Steinberg invented the VST (Virtual Studio Technology) standard, so you’ll see lots of things labeled as VST-something-or-other in Nuendo. This includes basic audio inputs and outputs, which you assign using the VST Connections menu. This will likely be the first place you visit, so you’ve been warned.

Although Nuendo’s windows are loaded with information, they’re reasonably easy to navigate. The Project window provides a graphic overview of your tracks and lets you perform large-scale editing. In this regard it’s quite like the Edit window in Pro Tools. The Project window is divided vertically into tracks with a horizontal time line that can be calibrated in hours:minutes:seconds, samples, or feet and frames (that’s for the film guys). You can create an unlimited number of tracks, each of which can be for Mono or Stereo Audio, Folders, FX Channels, Group Channels, MIDI, Markers, Rulers, or Video (stay with me here, I’ll explain the important ones).


Each audio track automatically has a corresponding channel in the Nuendo mixer. Further, audio tracks can have any number of automation “subtracks” for automating insert effect settings and mixer channel parameters. By clicking on the small “+” symbol on the lower left corner of an audio track, you create subtracks where you can see fader and mute automation, EQ on and off settings, send levels, and so on. This is actually much cooler than Pro Tools and some other editors, where you’re only allowed to view and edit one automation parameter at a time.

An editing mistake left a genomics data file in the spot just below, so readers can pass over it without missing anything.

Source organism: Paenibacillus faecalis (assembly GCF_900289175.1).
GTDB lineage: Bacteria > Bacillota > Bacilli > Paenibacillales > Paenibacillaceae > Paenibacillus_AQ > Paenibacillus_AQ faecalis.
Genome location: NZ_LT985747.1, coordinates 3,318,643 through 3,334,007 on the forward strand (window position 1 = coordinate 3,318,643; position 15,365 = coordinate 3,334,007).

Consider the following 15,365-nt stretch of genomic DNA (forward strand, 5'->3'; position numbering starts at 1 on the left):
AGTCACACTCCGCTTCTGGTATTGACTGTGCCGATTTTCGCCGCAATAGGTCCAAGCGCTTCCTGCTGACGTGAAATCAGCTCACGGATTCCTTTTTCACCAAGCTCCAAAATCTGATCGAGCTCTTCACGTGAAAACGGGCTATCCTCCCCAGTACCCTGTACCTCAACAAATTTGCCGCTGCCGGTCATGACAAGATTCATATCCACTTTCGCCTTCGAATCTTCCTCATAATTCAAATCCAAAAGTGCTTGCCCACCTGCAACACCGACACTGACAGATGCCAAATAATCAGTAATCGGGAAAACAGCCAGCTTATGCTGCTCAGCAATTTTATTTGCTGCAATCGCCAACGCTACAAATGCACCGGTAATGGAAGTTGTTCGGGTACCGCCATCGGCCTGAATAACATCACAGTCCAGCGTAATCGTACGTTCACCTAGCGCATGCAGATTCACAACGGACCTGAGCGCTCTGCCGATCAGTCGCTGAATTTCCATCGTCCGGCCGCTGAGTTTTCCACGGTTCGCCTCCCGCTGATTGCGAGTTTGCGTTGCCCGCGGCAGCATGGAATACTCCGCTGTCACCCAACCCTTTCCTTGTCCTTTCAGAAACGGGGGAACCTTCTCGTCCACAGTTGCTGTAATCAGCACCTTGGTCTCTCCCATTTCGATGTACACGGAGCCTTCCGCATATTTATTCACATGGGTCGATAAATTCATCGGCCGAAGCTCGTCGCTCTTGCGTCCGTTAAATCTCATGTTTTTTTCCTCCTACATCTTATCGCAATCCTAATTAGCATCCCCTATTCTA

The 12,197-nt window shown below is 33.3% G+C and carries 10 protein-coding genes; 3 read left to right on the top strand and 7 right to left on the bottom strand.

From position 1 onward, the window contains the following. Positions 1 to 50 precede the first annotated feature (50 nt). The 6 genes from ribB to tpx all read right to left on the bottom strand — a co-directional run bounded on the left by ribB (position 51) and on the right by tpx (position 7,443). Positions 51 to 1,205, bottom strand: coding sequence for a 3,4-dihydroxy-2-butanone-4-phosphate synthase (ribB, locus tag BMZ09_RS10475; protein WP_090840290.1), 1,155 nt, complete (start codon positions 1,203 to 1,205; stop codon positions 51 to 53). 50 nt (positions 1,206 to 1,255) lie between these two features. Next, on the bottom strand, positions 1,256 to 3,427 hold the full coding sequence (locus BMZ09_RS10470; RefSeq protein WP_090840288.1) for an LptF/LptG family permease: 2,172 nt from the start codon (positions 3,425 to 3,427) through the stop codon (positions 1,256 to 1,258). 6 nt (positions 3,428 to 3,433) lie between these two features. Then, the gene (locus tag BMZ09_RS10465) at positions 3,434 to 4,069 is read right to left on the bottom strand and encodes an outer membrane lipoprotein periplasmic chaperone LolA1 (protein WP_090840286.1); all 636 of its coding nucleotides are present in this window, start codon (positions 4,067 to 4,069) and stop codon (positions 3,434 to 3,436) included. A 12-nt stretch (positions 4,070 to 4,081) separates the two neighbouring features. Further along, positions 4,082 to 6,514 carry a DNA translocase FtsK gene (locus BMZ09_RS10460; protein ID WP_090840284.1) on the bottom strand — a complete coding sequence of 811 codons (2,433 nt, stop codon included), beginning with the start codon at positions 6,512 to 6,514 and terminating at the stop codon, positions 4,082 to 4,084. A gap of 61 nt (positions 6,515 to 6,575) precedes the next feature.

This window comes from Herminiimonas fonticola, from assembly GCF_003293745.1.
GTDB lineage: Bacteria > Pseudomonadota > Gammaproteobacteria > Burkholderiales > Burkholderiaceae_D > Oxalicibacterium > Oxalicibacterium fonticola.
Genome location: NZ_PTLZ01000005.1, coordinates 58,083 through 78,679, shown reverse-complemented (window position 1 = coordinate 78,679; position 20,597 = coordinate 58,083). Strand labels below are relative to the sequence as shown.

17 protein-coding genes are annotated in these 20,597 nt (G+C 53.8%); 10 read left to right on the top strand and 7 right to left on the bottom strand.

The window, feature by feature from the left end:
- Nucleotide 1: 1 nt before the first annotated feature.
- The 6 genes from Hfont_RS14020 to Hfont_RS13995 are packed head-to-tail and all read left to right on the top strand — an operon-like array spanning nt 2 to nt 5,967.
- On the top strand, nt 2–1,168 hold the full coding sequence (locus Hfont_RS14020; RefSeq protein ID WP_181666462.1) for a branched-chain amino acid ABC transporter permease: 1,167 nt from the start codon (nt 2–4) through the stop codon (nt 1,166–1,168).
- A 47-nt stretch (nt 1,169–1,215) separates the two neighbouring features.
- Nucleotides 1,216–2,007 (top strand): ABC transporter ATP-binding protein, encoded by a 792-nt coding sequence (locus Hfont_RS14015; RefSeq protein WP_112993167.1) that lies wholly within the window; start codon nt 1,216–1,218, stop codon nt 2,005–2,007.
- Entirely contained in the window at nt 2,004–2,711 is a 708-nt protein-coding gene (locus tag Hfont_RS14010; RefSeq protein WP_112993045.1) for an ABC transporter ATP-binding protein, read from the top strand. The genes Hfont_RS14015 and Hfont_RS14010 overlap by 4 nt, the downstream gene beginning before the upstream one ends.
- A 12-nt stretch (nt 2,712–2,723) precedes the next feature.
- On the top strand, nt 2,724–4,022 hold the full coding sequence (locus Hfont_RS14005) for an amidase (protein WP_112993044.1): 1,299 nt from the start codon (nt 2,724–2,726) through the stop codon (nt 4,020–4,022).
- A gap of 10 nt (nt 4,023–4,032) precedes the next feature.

Folder tracks were confusing at first, but after using Nuendo for a bit I like ‘em. A folder track is a container for other tracks, and makes it easier to organize and manage the track structure. For example, you can drag all your FX tracks into one folder track, and hide or show all of them with one click. Or you can slip all your FX tracks backwards by two seconds at once by simply slipping the folder track. That’s slick.

Group Channels are the mechanism Nuendo uses to group tracks. By creating a Group Channel and assigning audio tracks to it, you can adjust levels or apply and automate effects across all the tracks, or perform any other edit that you would using edit or mixer groups. It’s like a folder track, except that Nuendo automatically creates a Group mixer channel when you create a Group Channel, so you can work from the mixer as well.